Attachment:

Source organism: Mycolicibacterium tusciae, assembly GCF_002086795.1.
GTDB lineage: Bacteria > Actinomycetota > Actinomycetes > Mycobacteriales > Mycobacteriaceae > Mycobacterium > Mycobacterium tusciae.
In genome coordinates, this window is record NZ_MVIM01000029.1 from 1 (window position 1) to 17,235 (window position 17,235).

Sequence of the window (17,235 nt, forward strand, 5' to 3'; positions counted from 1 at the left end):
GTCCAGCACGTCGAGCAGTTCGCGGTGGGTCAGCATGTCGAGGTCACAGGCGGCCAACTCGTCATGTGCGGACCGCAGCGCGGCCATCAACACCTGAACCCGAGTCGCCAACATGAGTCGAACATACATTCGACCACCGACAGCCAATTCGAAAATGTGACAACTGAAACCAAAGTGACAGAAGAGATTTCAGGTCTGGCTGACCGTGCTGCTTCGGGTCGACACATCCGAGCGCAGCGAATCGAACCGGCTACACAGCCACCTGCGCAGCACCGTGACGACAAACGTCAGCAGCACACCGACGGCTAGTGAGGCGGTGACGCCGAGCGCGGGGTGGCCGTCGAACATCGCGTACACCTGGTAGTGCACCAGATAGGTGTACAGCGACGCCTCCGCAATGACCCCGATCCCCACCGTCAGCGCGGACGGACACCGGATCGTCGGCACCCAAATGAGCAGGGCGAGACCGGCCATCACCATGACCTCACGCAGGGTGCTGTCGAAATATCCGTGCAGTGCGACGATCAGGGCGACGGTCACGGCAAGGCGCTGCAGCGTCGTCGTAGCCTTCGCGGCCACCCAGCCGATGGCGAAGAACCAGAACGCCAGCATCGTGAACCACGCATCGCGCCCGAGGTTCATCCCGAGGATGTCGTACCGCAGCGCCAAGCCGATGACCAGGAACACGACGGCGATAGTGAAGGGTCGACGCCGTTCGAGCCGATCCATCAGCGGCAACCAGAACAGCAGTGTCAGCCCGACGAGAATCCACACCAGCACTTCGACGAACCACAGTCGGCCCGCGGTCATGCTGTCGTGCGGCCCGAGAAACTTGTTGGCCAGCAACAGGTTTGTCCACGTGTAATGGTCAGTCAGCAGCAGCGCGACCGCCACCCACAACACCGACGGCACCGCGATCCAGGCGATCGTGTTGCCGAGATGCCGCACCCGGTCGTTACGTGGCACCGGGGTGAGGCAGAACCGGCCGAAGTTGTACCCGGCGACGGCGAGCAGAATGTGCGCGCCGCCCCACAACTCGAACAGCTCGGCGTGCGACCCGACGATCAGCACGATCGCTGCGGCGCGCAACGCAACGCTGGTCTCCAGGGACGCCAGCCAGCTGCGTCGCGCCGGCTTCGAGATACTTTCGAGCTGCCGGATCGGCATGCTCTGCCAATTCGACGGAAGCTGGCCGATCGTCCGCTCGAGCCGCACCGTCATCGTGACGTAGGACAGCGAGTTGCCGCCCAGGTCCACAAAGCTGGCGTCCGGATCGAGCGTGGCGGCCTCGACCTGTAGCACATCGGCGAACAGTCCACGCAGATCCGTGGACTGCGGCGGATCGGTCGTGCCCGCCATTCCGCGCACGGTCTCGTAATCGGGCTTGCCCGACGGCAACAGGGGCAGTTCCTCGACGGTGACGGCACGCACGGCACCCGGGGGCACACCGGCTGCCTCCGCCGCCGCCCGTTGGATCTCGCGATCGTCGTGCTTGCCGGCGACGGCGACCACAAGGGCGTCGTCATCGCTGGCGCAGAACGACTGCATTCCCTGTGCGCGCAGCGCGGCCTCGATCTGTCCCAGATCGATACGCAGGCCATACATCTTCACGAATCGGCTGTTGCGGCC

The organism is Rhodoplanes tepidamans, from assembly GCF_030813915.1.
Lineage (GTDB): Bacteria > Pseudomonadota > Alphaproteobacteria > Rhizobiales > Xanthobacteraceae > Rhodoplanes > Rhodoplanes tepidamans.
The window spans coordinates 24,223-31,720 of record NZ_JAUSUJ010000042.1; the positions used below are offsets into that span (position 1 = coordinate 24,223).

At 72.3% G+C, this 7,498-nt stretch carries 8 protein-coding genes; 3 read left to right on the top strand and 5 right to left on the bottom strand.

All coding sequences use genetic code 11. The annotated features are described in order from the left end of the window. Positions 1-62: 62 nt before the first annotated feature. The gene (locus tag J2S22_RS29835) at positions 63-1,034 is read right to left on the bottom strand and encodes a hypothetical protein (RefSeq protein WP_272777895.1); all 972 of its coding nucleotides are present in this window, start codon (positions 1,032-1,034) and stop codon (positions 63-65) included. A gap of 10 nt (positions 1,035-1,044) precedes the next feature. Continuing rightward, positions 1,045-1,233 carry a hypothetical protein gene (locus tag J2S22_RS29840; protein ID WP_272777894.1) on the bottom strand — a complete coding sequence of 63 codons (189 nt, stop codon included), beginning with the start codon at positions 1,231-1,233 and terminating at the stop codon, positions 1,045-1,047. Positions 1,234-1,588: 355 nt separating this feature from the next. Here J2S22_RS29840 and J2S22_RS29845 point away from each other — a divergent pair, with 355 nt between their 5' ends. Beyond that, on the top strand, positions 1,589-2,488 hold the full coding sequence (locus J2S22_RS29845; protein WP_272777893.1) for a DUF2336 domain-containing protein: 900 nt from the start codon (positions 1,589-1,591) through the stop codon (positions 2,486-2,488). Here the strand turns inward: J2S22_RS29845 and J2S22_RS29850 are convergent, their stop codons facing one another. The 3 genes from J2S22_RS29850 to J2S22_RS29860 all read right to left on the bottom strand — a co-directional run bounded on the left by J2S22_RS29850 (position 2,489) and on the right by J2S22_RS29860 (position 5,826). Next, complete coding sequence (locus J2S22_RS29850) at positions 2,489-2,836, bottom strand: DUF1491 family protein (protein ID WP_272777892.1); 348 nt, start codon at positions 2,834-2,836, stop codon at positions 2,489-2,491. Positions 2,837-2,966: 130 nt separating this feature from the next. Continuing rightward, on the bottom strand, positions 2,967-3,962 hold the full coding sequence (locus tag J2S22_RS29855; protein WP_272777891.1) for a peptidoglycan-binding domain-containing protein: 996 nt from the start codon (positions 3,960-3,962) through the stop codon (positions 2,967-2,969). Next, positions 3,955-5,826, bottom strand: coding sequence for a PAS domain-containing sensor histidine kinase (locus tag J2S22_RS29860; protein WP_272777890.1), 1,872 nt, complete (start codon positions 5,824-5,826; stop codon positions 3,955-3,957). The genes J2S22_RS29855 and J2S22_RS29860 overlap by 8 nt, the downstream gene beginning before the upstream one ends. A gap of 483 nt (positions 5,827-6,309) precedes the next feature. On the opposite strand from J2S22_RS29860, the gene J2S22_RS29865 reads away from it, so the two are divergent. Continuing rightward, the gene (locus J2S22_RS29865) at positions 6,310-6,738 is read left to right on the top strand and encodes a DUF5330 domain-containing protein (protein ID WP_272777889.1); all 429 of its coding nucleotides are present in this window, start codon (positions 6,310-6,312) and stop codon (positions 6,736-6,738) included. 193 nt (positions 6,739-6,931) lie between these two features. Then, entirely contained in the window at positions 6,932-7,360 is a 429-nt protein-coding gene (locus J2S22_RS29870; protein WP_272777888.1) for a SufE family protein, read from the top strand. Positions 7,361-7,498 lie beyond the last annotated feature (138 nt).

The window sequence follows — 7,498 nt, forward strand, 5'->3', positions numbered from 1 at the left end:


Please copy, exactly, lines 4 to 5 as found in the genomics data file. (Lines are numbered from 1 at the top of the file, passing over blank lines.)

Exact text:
Sequence of the window (17,235 nt, forward strand, 5' to 3'; positions counted from 1 at the left end):
GTCCAGCACGTCGAGCAGTTCGCGGTGGGTCAGCATGTCGAGGTCACAGGCGGCCAACTCGTCATGTGCGGACCGCAGCGCGGCCATCAACACCTGAACCCGAGTCGCCAACATGAGTCGAACATACATTCGACCACCGACAGCCAATTCGAAAATGTGACAACTGAAACCAAAGTGACAGAAGAGATTTCAGGTCTGGCTGACCGTGCTGCTTCGGGTCGACACATCCGAGCGCAGCGAATCGAACCGGCTACACAGCCACCTGCGCAGCACCGTGACGACAAACGTCAGCAGCACACCGACGGCTAGTGAGGCGGTGACGCCGAGCGCGGGGTGGCCGTCGAACATCGCGTACACCTGGTAGTGCACCAGATAGGTGTACAGCGACGCCTCCGCAATGACCCCGATCCCCACCGTCAGCGCGGACGGACACCGGATCGTCGGCACCCAAATGAGCAGGGCGAGACCGGCCATCACCATGACCTCACGCAGGGTGCTGTCGAAATATCCGTGCAGTGCGACGATCAGGGCGACGGTCACGGCAAGGCGCTGCAGCGTCGTCGTAGCCTTCGCGGCCACCCAGCCGATGGCGAAGAACCAGAACGCCAGCATCGTGAACCACGCATCGCGCCCGAGGTTCATCCCGAGGATGTCGTACCGCAGCGCCAAGCCGATGACCAGGAACACGACGGCGATAGTGAAGGGTCGACGCCGTTCGAGCCGATCCATCAGCGGCAACCAGAACAGCAGTGTCAGCCCGACGAGAATCCACACCAGCACTTCGACGAACCACAGTCGGCCCGCGGTCATGCTGTCGTGCGGCCCGAGAAACTTGTTGGCCAGCAACAGGTTTGTCCACGTGTAATGGTCAGTCAGCAGCAGCGCGACCGCCACCCACAACACCGACGGCACCGCGATCCAGGCGATCGTGTTGCCGAGATGCCGCACCCGGTCGTTACGTGGCACCGGGGTGAGGCAGAACCGGCCGAAGTTGTACCCGGCGACGGCGAGCAGAATGTGCGCGCCGCCCCACAACTCGAACAGCTCGGCGTGCGACCCGACGATCAGCACGATCGCTGCGGCGCGCAACGCAACGCTGGTCTCCAGGGACGCCAGCCAGCTGCGTCGCGCCGGCTTCGAGATACTTTCGAGCTGCCGGATCGGCATGCTCTGCCAATTCGACGGAAGCTGGCCGATCGTCCGCTCGAGCCGCACCGTCATCGTGACGTAGGACAGCGAGTTGCCGCCCAGGTCCACAAAGCTGGCGTCCGGATCGAGCGTGGCGGCCTCGACCTGTAGCACATCGGCGAACAGTCCACGCAGATCCGTGGACTGCGGCGGATCGGTCGTGCCCGCCATTCCGCGCACGGTCTCGTAATCGGGCTTGCCCGACGGCAACAGGGGCAGTTCCTCGACGGTGACGGCACGCACGGCACCCGGGGGCACACCGGCTGCCTCCGCCGCCGCCCGTTGGATCTCGCGATCGTCGTGCTTGCCGGCGACGGCGACCACAAGGGCGTCGTCATCGCTGGCGCAGAACGACTGCATTCCCTGTGCGCGCAGCGCGGCCTCGATCTGTCCCAGATCGATACGCAGGCCATACATCTTCACGAATCGGCTGTTGCGGCC